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Passport to the safer use of insulin

Of the 16,600 insulin related reports received by the National Reporting and Learning System between 2003 and 2009, 26 per cent registered wrong dose, strength or frequency and 14 per cent described patients being prescribed or receiving (or both) the wrong product. The look-alike and sound-alike names of insulin products (eg, Novorapid and Novomix) and subtle differences (eg, Humulin S, I and M3) is a cause of confusion in prescribing and dispensing.

To tackle the problem, the National Patient Safety Agency issued an alert in 2011. This highlighted the frequency and risks of errors and recommended that adults on insulin therapy receive a patient information booklet and an “insulin passport” to help provide accurate identification of their current insulin products and transfer essential information across healthcare sectors.

Insulin passports are intended to be used when insulin is prescribed, dispensed or administered, and healthcare professionals should cross-reference available information to confirm the identity of the insulin product. The target date for implementation was set to 18 months after publication of the alert (31 August 2012) to allow sufficient time for embedding it into practice and a full cycle of annual reviews in general practice.

The passport and patient information booklet may be used by patients of any age but we did not include children in the alert because there was already a system for close monitoring for this age group. This was supported by the finding that only 3 per cent of the insulin-related safety incidents concerned patients under 19 years of age.

Passport design and alternatives

We consulted on the design of the insulin passport and was advised by diabetes specialists and patients not to include dosage because this was most liable to change and the wrong dose information was a greater risk. Diaries that provided this and other information are already in use, and a dose would not apply to patients calculating their insulin to carbohydrate ratio.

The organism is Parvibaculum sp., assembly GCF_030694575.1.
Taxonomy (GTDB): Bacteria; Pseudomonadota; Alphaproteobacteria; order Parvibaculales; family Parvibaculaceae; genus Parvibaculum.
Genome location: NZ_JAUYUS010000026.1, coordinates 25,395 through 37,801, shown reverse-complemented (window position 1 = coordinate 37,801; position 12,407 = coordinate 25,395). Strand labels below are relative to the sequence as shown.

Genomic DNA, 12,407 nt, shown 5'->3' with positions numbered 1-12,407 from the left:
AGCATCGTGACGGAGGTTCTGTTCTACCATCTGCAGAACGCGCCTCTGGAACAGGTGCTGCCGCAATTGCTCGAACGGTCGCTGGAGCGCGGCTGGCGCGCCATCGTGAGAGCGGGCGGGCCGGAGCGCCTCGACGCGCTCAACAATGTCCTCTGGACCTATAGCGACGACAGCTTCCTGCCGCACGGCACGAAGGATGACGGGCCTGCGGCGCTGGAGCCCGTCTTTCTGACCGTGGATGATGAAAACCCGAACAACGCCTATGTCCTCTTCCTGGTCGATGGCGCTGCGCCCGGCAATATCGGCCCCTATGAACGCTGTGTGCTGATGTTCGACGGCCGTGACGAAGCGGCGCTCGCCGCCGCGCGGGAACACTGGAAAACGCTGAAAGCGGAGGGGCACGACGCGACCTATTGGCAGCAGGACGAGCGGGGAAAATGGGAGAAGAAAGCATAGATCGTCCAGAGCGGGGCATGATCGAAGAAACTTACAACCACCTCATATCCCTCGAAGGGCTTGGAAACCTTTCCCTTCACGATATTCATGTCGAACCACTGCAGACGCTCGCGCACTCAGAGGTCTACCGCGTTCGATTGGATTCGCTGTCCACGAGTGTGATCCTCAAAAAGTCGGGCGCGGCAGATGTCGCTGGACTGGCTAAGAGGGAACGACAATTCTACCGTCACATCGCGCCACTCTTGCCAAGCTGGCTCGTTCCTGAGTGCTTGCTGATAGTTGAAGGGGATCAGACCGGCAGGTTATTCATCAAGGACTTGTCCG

The NPSA-developed passport is a single, double-sided sheet that folds to credit-card size. It has cardboard covers for resilience. It is a recommended template — alternatives are permitted as long as they carry out the same role. For example, passports must contain information that uniquely identifies the patient (eg, the patient’s NHS number), identify the exact insulin product(s) that the patient is using (this should include the name of the product, its presentation [eg, cartridge, vial, etc] and its device [pen, syringe, etc]), and be in a form that can be kept with the patient at all times. If trusts wish to provide their own passports, they should comply with the alert. Trusts should consider placing any alternative version on their risk register if there is any doubt, supporting an annual review of unintended risks that may be introduced by their version. We have no evidence that the insulin passport introduces additional risks to patients.

A variation of the insulin passport is manufacturers’ cards. These often include a picture of the insulin product. Mechanisms to ensure out-of-date cards do not stay in circulation should be in place.